Thursday, January 27, 2011

2011- the year of TRAINING!

Since I'm not riding much (I hate winter) I've been doing a lot of planning, catching up on bookwork, computer stuff etc. etc. Fortunately, it's supposed to be REALLY WARM this weekend, so I'll hopefully be teaching my brains out, even if it means hauling everyone to Triune to ride. We'll be SO GLAD to be on horseback!

So, I've been debating posting my goals for the year, because something I read or listened to early this year said something about not setting goals that are "unreachable." Not in the sense of totally out of the realm of possibility, you know like "Ari and I will run ROLEX this year!" but things that will be disappointing if you don't reach them for some reason.

Anyway, what fun is that? Here goes.

My first goal for the season is to take Brandy training at MayDaze. She will do the Area 3 championship at Poplar, a tough novice, and then move up. After that, the focus on Brandy will be selling her (if she doesn't sell before that, of course), but if she is around for another HT, I will probably take her out again.

My next goal is to train with at least 3 big name riders. Walnut Trace is bringing in Jennifer Wooten Dafoe in March, so assuming it is cost effective, I would love to ride with her. Stacy and Amy, in conjunction with MSEDA are planning a Hilda Donahue clinic in May, so there is 2 and as many of you have heard me prattle on about, I'd really like to ride with Becky Holder this year, as well. Indiana Eventing Association is hosting her in Aug, so that is on my schedule, if not a trip to GA, where she is living.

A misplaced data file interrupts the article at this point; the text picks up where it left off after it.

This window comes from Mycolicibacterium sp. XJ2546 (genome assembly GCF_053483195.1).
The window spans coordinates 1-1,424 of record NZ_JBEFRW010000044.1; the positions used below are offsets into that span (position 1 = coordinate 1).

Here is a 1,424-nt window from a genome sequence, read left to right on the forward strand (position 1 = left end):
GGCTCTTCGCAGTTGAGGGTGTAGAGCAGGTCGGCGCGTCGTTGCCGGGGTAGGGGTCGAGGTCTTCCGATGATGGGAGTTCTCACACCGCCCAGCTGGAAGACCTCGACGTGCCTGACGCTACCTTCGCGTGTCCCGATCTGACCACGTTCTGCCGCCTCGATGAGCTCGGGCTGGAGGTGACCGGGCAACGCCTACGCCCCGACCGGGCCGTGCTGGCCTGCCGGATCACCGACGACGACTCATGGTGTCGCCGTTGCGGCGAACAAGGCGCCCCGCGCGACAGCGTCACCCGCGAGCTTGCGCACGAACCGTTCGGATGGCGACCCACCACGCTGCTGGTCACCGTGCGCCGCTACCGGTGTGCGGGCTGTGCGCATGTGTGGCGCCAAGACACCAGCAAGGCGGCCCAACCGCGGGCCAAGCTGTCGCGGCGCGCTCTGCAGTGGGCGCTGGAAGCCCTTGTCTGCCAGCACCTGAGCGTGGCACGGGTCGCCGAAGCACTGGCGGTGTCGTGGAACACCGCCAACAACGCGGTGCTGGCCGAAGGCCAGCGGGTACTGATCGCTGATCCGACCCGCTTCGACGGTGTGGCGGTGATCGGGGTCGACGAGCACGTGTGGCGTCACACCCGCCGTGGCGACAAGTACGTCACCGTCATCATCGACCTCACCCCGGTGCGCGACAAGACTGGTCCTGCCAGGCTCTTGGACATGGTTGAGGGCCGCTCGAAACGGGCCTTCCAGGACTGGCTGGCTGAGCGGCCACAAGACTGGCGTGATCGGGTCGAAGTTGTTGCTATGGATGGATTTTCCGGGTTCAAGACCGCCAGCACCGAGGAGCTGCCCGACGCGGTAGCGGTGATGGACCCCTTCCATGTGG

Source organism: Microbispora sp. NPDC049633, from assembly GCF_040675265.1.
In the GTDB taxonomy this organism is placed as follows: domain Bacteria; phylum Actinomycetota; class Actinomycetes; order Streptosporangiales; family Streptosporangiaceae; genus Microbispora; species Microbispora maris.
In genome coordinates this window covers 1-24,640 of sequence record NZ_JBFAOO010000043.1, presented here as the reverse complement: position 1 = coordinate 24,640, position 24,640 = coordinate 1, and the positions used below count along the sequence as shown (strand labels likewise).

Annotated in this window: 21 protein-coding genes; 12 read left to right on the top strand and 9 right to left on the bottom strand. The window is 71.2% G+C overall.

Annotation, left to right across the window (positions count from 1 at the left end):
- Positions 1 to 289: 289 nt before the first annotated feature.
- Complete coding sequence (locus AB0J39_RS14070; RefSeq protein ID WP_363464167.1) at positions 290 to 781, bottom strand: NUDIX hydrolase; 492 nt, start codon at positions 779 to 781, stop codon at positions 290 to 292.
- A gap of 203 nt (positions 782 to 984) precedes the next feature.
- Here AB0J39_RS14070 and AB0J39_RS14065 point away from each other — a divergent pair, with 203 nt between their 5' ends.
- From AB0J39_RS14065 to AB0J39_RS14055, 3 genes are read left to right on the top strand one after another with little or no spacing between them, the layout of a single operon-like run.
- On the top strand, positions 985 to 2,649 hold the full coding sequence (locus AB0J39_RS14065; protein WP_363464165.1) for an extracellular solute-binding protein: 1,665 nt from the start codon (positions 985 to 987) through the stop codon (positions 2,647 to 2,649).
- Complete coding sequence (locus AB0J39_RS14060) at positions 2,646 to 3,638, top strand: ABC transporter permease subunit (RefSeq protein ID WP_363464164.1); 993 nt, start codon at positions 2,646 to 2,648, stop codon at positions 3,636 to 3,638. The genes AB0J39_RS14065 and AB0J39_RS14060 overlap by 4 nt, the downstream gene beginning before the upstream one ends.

My goal of training with Amy every two weeks this winter has been a bust, but I'm hoping to stick with that going into nicer weather.

My last goal is to be training Ari to get ready for him to go training. My very, very, very, very tentative goal is to try to bring him out at Jump Start in Sept. He will probably only have 4 or 5 novice runs at that point, and possibly a schooling show or two, so it will just depend on how he's developing through the summer. If Jump Start isn't the right one for him to move up at, he'll get a couple more N runs through the fall and I'll move him up at MayDaze next spring. He does things on his own timetable, so I have no reason to rush it. I want his first go at training to be with the utmost confidence from both of us.

Some other points of interest in 2011:
Hopefully, at least two of the students I'm training will be doing their first recognized horse trial at Maydaze! Anna will do her first horse trial there on Smurf, and hopefully, that will be Jessica's first BN with Gracie, as well. I'm hoping that Olivia will also get to take Major and I will have 3!

I am also hoping to take my students in training to two "away" shows this year! I'm looking at Leg Up Horse Trial at Hoosier Horse Park as one, this would be July 2, and would be instead of the schooling show at Poplar. The fear of the unknown may win out, though, and we may go back to Poplar. I don't want to haul 5 hours without knowing everyone is going to have an AWESOME weekend.

The other "away" show we'll go to, hopefully, is Octoberfest at Kentucky Horse Park. Can't beat the KHP as far as atmosphere and as long as everyone is still gung-ho about riding after a long summer, it would be a GREAT weekend.

ANNNNND... add one more goal to my checklist. Lee Ann from Indiana just announced the addition of a long format Novice 3 day to the IEA HT. My goal was to do a T3D with Ari in 2010, put way off by the whole "losing an eye" thing, so I won't have my qualifying rides in to do a long format this year, but I WILL next year- be it a late season T3D with Ari or an early season N3D with Ari, I will be training to run a long format in 2012!